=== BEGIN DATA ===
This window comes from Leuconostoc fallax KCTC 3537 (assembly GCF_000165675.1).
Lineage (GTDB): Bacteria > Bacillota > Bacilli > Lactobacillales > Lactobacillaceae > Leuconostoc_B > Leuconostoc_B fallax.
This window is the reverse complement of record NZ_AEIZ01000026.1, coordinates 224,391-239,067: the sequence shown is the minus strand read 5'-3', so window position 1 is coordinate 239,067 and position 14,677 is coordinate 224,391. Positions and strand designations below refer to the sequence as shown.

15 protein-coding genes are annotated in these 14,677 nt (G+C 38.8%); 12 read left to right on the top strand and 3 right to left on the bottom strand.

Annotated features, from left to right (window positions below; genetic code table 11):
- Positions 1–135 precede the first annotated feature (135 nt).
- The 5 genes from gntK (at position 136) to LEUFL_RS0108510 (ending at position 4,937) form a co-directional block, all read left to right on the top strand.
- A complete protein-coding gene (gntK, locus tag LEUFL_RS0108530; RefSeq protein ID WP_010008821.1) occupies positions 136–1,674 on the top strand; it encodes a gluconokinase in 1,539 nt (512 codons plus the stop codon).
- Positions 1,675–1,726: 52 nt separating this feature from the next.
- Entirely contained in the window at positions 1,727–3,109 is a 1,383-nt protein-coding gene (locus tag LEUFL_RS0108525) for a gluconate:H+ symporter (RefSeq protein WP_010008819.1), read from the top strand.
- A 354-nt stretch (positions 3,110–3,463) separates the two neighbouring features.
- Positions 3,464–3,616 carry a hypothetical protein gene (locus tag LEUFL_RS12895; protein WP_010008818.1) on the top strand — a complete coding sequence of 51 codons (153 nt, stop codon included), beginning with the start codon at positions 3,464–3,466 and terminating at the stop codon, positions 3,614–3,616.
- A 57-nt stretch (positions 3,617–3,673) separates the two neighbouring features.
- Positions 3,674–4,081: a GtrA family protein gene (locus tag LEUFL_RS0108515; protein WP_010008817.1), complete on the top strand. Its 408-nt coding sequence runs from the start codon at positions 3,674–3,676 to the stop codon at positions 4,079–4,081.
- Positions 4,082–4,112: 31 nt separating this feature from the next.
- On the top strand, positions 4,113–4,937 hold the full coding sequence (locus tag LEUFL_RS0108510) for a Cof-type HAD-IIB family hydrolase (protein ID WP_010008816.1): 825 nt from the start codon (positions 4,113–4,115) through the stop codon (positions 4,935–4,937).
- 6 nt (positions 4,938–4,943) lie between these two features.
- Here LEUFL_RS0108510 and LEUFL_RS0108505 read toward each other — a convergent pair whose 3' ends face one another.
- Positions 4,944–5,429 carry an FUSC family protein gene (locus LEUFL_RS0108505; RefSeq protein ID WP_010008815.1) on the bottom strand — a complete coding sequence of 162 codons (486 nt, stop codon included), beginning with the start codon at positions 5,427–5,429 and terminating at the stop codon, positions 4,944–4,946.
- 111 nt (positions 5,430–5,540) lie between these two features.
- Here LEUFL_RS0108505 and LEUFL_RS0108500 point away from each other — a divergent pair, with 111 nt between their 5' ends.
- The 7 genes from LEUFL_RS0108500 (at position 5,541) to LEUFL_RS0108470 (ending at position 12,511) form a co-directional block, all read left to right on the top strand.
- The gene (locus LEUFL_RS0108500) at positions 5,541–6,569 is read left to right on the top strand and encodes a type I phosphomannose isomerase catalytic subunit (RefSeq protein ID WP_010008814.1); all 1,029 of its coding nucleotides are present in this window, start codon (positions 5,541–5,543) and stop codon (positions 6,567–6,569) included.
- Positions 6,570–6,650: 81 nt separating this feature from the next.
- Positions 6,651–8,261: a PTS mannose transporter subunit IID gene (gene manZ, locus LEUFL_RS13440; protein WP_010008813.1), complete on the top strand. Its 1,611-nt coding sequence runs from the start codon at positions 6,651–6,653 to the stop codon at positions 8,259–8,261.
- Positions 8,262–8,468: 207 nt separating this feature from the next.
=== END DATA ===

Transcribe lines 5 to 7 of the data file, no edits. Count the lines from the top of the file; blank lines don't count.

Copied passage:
Annotated features, from left to right (window positions below; genetic code table 11):
- Positions 1–135 precede the first annotated feature (135 nt).
- The 5 genes from gntK (at position 136) to LEUFL_RS0108510 (ending at position 4,937) form a co-directional block, all read left to right on the top strand.